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## Official Guide Explanation:

Data Sufficiency #111

**Background**

This is just one of hundreds of free explanations I've created to the quantitative questions in The Official Guide for GMAT Quantitative Review (2nd ed.). Click the links on the question number, difficulty level, and categories to find explanations for other problems.

These are the same explanations that are featured in my "Guides to the Official Guide" PDF booklets. However, because of the limitations of HTML and cross-browser compatibility, some mathematical concepts, such as fractions and roots, do not display as clearly online.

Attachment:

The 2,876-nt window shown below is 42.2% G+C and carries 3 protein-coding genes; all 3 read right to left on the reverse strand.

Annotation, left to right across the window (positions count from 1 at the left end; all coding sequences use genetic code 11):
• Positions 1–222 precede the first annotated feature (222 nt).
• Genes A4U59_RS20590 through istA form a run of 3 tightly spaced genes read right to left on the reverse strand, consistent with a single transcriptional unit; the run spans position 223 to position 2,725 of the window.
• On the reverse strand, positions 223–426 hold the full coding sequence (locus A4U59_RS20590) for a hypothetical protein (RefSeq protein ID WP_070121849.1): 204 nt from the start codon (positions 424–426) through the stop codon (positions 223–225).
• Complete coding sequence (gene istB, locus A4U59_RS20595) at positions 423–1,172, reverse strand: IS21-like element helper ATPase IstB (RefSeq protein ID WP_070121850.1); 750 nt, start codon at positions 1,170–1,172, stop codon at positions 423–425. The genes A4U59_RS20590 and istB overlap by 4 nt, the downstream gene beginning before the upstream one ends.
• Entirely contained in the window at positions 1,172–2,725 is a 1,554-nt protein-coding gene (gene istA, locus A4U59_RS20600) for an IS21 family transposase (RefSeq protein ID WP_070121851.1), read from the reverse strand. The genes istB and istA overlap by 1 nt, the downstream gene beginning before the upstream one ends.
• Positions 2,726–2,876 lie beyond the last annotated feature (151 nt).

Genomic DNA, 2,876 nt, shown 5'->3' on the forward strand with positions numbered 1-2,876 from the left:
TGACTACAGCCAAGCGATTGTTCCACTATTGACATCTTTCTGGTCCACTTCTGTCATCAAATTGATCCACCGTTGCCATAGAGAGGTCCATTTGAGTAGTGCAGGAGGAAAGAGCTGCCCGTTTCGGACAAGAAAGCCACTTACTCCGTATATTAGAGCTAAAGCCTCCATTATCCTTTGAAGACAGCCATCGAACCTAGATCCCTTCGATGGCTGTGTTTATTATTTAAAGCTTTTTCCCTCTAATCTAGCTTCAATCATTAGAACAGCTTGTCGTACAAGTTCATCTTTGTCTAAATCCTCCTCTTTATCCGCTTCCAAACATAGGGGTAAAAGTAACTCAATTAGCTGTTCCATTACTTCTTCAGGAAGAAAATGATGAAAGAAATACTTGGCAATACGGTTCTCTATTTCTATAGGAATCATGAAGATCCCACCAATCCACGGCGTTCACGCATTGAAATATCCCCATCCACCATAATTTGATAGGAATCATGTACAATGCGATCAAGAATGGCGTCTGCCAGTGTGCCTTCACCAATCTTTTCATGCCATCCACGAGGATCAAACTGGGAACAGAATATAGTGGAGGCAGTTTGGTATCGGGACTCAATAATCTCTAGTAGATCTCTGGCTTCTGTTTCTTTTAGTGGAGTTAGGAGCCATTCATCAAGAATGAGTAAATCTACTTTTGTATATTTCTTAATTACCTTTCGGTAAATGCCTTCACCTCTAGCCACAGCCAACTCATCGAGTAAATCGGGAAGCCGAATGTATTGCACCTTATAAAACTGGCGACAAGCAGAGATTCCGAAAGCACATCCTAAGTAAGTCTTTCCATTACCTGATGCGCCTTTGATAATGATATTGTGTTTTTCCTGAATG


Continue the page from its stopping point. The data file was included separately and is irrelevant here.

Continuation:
Click here for an example of the PDF booklets. Click here to purchase a PDF copy.

**Solution and Metadata**

**Question****: 111**

Page: 161

Difficulty: **5** (Moderate)

Category 1: Algebra > Functions > Sequences

**Explanation:** Given the rule for this sequence, if we know the first two terms, we can determine all of the successive terms. The same principle applies later in the sequence: If we know two consecutive terms, we can figure out all the later terms.

Statement (1) is sufficient. Since the 6th term is the sum of the 4th and 5th, if the 6th minus the 4th is 5, then the 5th term is 5. That's all we know, but that's what the question is asking for!

Statement (2) is insufficient. The sum of the 6th and 7th terms is the 8th term, so we know the value of the 8th term, but we don't know anything else. Choice (A) is correct.

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